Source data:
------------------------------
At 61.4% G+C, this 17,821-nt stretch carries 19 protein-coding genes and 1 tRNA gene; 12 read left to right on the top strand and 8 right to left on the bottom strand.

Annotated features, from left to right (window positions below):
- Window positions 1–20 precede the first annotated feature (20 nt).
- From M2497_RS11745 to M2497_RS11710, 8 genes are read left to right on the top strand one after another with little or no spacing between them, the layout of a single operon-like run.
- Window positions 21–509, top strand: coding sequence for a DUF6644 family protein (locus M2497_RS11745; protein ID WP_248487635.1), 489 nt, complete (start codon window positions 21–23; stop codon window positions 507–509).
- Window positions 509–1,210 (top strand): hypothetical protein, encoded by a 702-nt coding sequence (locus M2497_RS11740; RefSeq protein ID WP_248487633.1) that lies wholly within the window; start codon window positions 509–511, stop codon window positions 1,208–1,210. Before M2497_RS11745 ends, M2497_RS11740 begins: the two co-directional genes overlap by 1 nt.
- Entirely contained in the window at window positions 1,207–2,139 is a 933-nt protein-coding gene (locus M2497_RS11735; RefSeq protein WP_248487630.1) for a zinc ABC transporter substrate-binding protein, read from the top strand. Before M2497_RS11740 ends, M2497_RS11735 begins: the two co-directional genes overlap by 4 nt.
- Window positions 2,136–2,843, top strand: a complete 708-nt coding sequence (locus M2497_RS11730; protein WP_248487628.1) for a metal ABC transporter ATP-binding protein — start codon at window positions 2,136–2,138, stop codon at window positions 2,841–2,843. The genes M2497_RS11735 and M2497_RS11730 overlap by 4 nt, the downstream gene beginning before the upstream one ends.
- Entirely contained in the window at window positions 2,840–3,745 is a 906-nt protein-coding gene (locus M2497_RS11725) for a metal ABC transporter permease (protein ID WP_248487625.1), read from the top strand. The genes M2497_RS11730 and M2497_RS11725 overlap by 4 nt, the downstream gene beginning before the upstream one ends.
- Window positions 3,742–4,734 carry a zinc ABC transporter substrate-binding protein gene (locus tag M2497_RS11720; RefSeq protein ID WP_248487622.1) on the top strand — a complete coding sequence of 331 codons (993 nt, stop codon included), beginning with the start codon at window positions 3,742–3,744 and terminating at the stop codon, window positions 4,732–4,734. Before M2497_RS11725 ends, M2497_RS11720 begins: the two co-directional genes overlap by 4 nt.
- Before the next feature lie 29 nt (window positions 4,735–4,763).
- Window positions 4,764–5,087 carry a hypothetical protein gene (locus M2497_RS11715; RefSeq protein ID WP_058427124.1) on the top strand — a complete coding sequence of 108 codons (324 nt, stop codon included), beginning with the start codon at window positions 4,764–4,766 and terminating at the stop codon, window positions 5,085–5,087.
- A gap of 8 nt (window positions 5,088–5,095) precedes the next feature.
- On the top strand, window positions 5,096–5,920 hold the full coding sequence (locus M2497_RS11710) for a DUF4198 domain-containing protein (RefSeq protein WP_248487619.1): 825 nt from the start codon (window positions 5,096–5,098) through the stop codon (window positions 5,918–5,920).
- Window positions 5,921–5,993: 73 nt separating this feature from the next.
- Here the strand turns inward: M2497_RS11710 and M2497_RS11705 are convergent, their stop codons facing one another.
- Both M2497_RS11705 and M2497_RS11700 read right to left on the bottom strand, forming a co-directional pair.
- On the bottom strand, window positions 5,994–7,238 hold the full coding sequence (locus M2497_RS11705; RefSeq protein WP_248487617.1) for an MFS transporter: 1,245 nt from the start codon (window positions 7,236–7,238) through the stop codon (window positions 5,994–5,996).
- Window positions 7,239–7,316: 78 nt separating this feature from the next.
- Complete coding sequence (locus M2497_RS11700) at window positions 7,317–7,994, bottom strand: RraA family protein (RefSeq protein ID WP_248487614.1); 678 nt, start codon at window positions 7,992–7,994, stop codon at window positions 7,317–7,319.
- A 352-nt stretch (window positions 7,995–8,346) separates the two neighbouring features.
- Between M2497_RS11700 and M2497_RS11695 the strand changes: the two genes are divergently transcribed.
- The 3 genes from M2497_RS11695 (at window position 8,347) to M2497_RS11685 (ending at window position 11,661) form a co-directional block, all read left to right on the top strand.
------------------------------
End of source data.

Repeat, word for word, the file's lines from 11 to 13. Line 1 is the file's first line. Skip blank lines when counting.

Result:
- Before the next feature lie 29 nt (window positions 4,735–4,763).
- Window positions 4,764–5,087 carry a hypothetical protein gene (locus M2497_RS11715; RefSeq protein ID WP_058427124.1) on the top strand — a complete coding sequence of 108 codons (324 nt, stop codon included), beginning with the start codon at window positions 4,764–4,766 and terminating at the stop codon, window positions 5,085–5,087.
- A gap of 8 nt (window positions 5,088–5,095) precedes the next feature.